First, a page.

From the end of the Civil War up to the turn of the 20th century, the economic landscape of the United States transformed. The North had evolved from largely agricultural to heavily industrial. The transcontinental railroad tied the northeast and the midwest regions together, huge reserves of natural resources catapulted northern expansion, and spectacular innovators such as Alexander Graham Bell—who patented the telephone—and Thomas Edison—who invented the electric light—revolutionize our way of life.
Just months after the war ended, the Grand Army of the Republic was founded. Its aim was to bring proud Union veterans together, advocate for their politics, and tirelessly fight for their pensions. After all, these men fought together, camped together, and survived together. After months (and, in some cases years) of battle, an unbreakable bond was forged through the violence of war. This connection through combat replaced the screams of dying men, black clouds of gunpowder, and the red carnage of the battlefield with memories of warmth and companionship. But the GAR also fought for a whole new set of soldiers and families needing advocacy: The organization aimed to ensure the right of African-Americans to vote and provided assistance in finding them stable work.
As a whole, Erie County strongly supported abolition. The city became a terminus for the underground railroad and a refuge for escaped slaves living off the grid. As a result, over 350 black volunteers enlisted for the United States Colored Troops at the county recruiting station in Waterford, Pennsylvania. Interestingly, the 1860’s census only lists 80 military-age males of African descent.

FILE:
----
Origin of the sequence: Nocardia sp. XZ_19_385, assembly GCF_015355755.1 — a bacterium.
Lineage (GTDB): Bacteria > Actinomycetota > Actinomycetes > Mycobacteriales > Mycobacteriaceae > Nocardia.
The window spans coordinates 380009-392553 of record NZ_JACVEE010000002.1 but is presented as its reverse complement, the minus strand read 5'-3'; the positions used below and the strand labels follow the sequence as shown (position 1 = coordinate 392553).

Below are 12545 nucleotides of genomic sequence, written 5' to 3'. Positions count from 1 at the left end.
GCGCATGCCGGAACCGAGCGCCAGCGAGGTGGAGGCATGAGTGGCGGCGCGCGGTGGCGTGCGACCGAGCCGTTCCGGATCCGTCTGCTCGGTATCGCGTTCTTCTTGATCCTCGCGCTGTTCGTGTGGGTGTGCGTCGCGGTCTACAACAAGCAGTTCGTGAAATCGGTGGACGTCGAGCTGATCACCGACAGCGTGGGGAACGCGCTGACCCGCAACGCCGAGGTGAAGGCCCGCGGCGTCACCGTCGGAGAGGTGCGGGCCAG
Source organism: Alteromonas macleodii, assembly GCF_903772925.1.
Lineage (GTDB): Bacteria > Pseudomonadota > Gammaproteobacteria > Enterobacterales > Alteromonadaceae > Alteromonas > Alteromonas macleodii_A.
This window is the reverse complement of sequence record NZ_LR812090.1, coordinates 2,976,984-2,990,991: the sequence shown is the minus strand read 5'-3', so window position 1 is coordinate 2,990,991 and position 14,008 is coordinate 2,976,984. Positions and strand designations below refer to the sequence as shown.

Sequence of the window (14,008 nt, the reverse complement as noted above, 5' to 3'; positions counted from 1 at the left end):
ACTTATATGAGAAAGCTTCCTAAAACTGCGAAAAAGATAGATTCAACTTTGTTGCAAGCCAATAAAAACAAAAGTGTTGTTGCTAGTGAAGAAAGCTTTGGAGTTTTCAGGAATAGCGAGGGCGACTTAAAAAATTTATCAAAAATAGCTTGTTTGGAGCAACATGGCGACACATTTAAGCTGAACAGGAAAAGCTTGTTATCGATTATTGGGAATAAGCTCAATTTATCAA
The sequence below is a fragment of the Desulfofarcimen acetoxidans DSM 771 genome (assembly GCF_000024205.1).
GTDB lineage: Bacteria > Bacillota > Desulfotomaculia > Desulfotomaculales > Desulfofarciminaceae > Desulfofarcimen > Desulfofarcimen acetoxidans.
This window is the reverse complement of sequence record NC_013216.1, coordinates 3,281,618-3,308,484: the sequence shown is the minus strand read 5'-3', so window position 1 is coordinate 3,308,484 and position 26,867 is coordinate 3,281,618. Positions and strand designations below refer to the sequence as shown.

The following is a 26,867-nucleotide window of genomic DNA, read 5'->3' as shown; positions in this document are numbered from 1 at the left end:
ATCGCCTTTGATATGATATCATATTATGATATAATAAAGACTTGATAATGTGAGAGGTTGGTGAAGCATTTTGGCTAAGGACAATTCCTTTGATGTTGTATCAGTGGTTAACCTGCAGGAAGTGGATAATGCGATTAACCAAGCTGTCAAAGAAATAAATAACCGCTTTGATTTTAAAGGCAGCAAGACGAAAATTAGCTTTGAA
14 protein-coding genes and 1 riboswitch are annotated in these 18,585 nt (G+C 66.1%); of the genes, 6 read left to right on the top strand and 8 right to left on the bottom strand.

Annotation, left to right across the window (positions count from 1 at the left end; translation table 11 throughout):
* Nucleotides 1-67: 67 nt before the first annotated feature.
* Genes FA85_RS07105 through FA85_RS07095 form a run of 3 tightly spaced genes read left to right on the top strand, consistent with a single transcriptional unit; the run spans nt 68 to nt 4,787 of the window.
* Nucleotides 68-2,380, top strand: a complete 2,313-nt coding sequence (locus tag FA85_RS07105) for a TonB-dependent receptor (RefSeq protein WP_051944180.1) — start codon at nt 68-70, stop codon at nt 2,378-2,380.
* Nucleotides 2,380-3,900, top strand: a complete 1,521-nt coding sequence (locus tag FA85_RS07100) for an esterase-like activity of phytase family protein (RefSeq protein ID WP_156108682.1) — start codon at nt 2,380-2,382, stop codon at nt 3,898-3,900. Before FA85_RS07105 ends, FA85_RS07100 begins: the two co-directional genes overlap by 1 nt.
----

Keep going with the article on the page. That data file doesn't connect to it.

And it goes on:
However, even with the GAR, the moments of jubilation were short-lived for many. Numbers of Civil war veterans were haunted by the nightmares of the picket post and the razor-sharp fear of the front line. Disturbing visions of prison camp blanketed their minds; apparitions of men so thin their bones seemed as though they’d tear through their own tightly drawn skin. The GAR could provide gifts, assist in pension applications, and unite veterans together again, but it couldn’t heal the internal scars of Soldier’s Heart, a condition we know today as Post-Traumatic Stress Disorder (PTSD).
The war didn’t end at Appomattox [App-O-Mat-ics], and for many, the fight only continued at home. Some veterans felt a lack of purpose and were plagued with persistent fear, anger, and shame. These soldiers fell into penury, homelessness, and substance abuse. Men who were severely wounded during the war—those reckoning with their disfigurements; sporting wooden legs and donning empty sleeves—were even more susceptible to alcoholism and laudanum addictions. Thousands of Union veterans spent their remaining years in poorhouses, state insane asylums, or on the streets until they too, were lining up for final roll call.
Our nation went through an incredible transition after the Civil War ended. For most, it was a time of prosperity, pride, and patriotism. The GAR became so influential that the next five out six presidents after Lincoln were all republican veterans who were supported by the organization.
We must learn from our past, both in times of triumph and tragedy. Let us hold our hometown heroes and soldiers in our hearts; preserving their memory and repaying our civic debt by addressing the financial, physical, and emotional needs of our present day veterans.
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